Doctor adapts skills to refugee camp needs

Sherry Wren Sherry Wren in Doctors Without Borders

A patient at a Doctors Without Borders hospital in the Democratic Republic of Congo braided hair while recovering from surgery by Sherry Wren of the medical center. The woman had severely fractured her ankle in a truck accident. To see more photos, click here

The photos Sherry Wren, MD, brought back from the Democratic Republic of Congo aren't your typical summer-vacation shots.

On her computer screen, an armored personnel carrier lumbers down a rutted road. She scrolls to another page, which shows an 8-year-old boy with an infected gunshot wound on his leg. 'It's from a high-velocity military weapon that makes a big hole when it comes out,' Wren explains. 'The exit wound is really bad.'

Wren, a professor of surgery and associate dean of faculty affairs, recently spent her third summer in Africa with Doctors Without Borders, an international medical humanitarian organization that helps people in some 60 countries. After previous stints in Ivory Coast and Chad, she went last summer to the DRC. 'The Congo is the most under-reported humanitarian crisis, with 6 million dead, millions displaced and thousands dying each day.'

Assigned to Rutshuru hospital in North Kivu province, near the Rwandan border, Wren spent four weeks doing caesarean sections, skin grafts, amputations and orthopedic surgeries - many without benefit of high-tech instruments and resources available in the United States. 'You have no idea how physically hard it is to crank a six-millimeter pin into someone's femur with a hand drill,' she said. 'And I'm strong.'

A specialist in gastrointestinal cancer surgery as well as a general surgeon at Stanford Hospital & Clinics, Wren scrubbed in with Stanford colleagues in obstetrics, orthopedics and plastic surgery to prepare for the range of surgeries she would have to do in Congo. But much of the care she provided was more fundamental. 'There are minimal lab tests, and you're really doing things the old-fashioned way: you touch the patient and talk to the patient.'

Because she spent every other night in the hospital, Wren said she also had opportunities to talk with her patients and with the relatives who cared for them. One woman arrived with a fractured ankle and stayed on, recuperating and braiding other patients' hair, for a month. 'We'd all sit outside the hospital at night, on benches, and just talk,' Wren recalled. 'I speak French like a 5-year-old, and they mostly spoke tribal or regional dialects, so the translators were busy.'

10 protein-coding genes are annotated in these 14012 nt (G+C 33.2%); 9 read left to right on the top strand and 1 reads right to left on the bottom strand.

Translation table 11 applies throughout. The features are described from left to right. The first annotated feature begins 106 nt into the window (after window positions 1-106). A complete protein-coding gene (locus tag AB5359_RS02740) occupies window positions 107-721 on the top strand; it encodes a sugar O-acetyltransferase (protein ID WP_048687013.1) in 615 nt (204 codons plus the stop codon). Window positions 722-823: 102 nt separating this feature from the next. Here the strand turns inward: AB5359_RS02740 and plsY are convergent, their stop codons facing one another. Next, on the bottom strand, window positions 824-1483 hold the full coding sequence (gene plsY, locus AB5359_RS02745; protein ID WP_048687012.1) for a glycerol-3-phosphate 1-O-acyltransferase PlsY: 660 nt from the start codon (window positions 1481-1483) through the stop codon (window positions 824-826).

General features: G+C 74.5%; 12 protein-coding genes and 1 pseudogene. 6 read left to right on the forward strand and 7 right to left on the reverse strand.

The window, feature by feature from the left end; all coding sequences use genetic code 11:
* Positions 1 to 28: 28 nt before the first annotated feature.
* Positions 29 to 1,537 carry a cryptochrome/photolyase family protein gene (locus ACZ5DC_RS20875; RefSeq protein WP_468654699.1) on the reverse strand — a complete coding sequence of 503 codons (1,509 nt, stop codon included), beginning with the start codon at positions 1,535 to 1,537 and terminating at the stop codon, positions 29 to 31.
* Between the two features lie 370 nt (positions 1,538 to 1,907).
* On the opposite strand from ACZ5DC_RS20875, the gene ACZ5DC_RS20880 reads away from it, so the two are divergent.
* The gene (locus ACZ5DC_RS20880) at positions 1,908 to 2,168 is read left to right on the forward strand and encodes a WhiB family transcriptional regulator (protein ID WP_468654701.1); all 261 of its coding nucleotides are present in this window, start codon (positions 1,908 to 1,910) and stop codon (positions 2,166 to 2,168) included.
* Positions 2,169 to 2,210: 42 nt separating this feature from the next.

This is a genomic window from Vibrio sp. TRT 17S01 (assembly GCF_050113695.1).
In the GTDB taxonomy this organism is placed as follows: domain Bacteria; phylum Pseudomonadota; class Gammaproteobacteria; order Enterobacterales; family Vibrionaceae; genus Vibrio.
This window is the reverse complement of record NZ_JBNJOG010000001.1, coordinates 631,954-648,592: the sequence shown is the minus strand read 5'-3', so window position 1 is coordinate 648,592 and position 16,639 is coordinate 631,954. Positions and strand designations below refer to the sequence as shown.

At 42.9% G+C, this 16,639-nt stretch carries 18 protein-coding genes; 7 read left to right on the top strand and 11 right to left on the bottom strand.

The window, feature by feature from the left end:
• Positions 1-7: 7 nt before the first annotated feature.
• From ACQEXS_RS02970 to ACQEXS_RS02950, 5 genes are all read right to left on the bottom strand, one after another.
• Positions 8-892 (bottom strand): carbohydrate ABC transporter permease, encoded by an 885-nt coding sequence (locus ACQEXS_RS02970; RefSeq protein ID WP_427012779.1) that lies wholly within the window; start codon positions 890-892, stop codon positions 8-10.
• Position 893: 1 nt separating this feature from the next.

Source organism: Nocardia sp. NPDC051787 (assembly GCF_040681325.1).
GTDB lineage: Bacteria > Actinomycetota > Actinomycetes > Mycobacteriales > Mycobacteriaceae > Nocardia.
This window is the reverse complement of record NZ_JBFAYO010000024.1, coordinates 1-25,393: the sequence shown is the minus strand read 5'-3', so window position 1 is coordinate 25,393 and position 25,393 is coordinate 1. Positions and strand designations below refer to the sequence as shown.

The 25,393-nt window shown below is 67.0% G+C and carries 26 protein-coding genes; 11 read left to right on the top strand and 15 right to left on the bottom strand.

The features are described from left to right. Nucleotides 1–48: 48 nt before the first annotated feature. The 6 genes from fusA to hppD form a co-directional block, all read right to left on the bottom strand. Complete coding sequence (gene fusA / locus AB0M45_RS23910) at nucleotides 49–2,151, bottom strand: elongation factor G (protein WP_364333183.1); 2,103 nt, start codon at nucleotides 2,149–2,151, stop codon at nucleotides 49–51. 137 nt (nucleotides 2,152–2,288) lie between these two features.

On occasion, Wren said she also had to make decisions about whether to perform certain procedures. 'In Congo, where rape is used as a tool of war, you see women with fistulas that are difficult to repair,' she said. 'And you have to decide, 'Am I going to do more harm, doing something I'm not prepared for and don't have resources for? Or am I going to do more good by choosing to do a surgery?''

Although Wren, chief of surgery at the Veterans Affairs Palo Alto Health Care System, did some teaching about how post-op recovery is approached in the States, she calls herself the 'ultimate student,' learning much from the nurses she worked with. 'They know all the local diseases and the weird complications of sickle cell anemia.'

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Because of her summer missions with Doctors Without Borders, medical school students often turn up in Wren's office to ask about doing similar public service work. 'There's a lot of interest in doing international medicine, but I'm not sure students have quite matured in their thinking about how they're going to do it,' she said. 'I do it once a year, and that's easy. But how do you build a practice, how do you put food on your table, how do you have a family? I think they don't quite understand what the parameters mean.'



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